Spring 2009 at the Rainbow Wildlife Rescue
The Rainbow Wildlife Rescue is a non-profit organization in Stephenville, Texas. My name is Birgit Sommer. I am a licensed Wildlife Rehabilitator for the State of Texas as well as a Shelter Walker and volunteer foster parent for the Erath County Humane Society. I, like many other licensed wildlife rehabilitators, work out of my own home and volunteer my time and just about every spare cent I can gather towards animal rescue efforts. No state funding is available for animal caging, veterinary care, medicine or food. That's why most rehabilitators gratefully accept donations towards the care of animals they receive from the public.
I would like to welcome our new subscribers! With 438 members we are approaching the 500 mark! Thank you all so much for taking the interest in my work with animals!
If you live in Stephenville, we urge you to support and vote for Mark Murphy on May 9th. Mr. Murphy has been of great help to the animal community. He actively supports the dog park issue and if re-elected, wants to speak out for a new animal shelter.
Sean Perry has started a web site called Stephenvilledogpark.com. He also created the above graphic. Thanks! His web site features an exclusively local petition in favor of the dog park.
Boy Scouts building a Flight Cage
The Boy Scouts started to build on a 16 x 8 x 8 foot flight cage according to the required State standards! It's nearly completed and the last hurdle on my way to the federal bird permit! I can't express enough gratitude towards these boys. Thank you all so very very very much!!!!
Trinity has finally made it into her forever home! The story is supposed to be printed in this Sunday's edition of the Empire Tribune, but we haven't received any confirmation as of this writing.
To the folks outside of the local newspaper area, I made the article available online for ya'll to read.
Here's an excerpt:
Honey and Trinity with Family
It was a cold and damp morning on New Year's Eve 2007. My small wildlife rescue was empty for the winter and I was enjoying the relaxing moments before spring would present me with its orphaned critters again. That's when the phone rang and my life was about to be changed forever.....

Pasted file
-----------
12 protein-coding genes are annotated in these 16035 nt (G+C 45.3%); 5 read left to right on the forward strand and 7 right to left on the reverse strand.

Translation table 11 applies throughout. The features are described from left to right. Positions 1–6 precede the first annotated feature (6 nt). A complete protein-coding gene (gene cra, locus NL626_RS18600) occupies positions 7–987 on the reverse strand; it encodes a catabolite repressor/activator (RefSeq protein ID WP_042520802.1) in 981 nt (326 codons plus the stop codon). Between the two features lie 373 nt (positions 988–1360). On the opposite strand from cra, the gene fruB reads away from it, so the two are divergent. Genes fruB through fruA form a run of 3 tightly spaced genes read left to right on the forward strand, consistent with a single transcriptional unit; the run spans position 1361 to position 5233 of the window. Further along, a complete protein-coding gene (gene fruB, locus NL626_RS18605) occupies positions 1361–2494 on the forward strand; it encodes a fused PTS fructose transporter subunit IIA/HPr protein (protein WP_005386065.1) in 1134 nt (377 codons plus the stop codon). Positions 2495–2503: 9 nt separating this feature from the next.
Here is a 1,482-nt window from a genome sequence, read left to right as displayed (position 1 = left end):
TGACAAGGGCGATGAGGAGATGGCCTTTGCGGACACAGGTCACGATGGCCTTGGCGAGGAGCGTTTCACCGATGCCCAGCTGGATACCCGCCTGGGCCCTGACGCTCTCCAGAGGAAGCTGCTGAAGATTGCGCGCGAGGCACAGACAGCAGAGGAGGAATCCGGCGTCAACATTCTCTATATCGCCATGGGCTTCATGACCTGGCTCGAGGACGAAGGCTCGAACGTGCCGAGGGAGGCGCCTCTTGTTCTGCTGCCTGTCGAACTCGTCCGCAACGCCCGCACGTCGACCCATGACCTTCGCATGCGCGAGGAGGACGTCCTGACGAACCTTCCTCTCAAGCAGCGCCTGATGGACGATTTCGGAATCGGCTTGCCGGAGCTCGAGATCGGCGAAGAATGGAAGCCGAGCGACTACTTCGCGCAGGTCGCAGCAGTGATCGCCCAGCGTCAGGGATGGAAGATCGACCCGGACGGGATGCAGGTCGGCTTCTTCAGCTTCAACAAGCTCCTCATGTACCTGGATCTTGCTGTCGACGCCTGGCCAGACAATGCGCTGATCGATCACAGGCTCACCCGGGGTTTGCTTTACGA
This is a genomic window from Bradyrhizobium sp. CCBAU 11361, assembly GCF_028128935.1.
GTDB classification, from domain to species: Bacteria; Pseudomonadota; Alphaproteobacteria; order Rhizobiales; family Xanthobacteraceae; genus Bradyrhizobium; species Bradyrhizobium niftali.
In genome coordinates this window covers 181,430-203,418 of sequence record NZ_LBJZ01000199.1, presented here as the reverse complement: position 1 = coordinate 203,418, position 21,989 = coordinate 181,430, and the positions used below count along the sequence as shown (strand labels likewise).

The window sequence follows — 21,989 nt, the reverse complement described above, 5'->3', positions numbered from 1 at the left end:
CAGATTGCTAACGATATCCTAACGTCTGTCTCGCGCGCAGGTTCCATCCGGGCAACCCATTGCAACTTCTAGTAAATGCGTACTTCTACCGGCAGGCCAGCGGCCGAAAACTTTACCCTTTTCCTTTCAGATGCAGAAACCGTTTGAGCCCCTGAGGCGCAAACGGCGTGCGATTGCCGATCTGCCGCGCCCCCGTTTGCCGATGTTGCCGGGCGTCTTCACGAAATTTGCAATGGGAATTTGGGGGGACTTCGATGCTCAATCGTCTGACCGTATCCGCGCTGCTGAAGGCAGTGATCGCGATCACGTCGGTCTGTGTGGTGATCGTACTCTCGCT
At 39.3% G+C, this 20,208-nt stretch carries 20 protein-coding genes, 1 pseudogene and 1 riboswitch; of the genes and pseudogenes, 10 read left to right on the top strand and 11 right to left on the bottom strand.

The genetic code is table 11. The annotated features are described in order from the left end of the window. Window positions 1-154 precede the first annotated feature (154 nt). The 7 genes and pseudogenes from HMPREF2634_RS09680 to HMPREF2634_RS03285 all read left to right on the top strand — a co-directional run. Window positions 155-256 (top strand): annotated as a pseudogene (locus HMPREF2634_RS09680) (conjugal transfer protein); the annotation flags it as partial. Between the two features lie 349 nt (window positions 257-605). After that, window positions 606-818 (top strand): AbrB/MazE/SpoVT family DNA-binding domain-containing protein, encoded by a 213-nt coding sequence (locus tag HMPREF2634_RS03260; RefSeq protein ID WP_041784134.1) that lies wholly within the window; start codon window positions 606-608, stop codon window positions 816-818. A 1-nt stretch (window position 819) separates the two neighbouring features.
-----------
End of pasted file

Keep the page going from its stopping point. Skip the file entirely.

The following is an article by Angelia Joiner which she wrote for the Abilene Reporter at www.reporternews.com . I had the honor to put my 2 cents in, so make sure you read the article all the way to the end or you miss all the good advice!
Leave the mothering to nature
Experts say young animals who appear to be abandoned often are in parents' care
By Angelia Joiner
Special to the Reporter-News
Tuesday, February 17, 2009
Spring is just around the corner, and as the new season arrives so do the offspring of a variety of wildlife.
Kindhearted humans sometimes find -- and try to take in -- young birds, squirrels, fawns or rabbits that appear to be abandoned.
Roy Johnson, Taylor County game warden, said most of the time this is not the case.
"Mother Nature has a way of taking care if itself," Johnson said. "If you see a fawn, I promise you the mama has not abandoned it. She will come back and take care of it."
He said the same is true for other animals.
Johnson said the exception is when someone sees a dead mother. The fawn will not leave it, and in that case, the fawn should be taken to a licensed rehabilitator -- but those are hard to find.
Don't Buy, Adopt a Pet!
Is this Dog aggressive? Know what to do!
If a strange dog approaches you, should you run or should you stay calm?
Rule number 1: always stay calm!
Emotions such as fear are considered a weakness in the animal world and will make you vulnerable.
Here are some guidelines of what you need to do to stay save when a strange dog approaches you:
1. Do not take it personally; the dog is only protecting his own space and not out to get yours.
2. Stay calm. Dogs communicate with energy. Fear and anxiety is energy. If the dog is aggressive, he wants you to get scared which spells vulnerability in the dog world. Any emotion does. So stay calm and controlled and the dog will be thrown off.
3. Stand your ground, don't run. If you have a purse, an umbrella, a stick, or something similar, place it in front of you to make yourself appear larger.
Body language is another form of communication that the dog understands and he will see that you are no threat to his space, because you are claiming your own. By staying calm and claiming your space you are building an invisible energy boundary between you and the dog. You let him know that you are not afraid.
4. Wait until the dog retreats or simply looks away or turns his back on you. Then calmly walk away.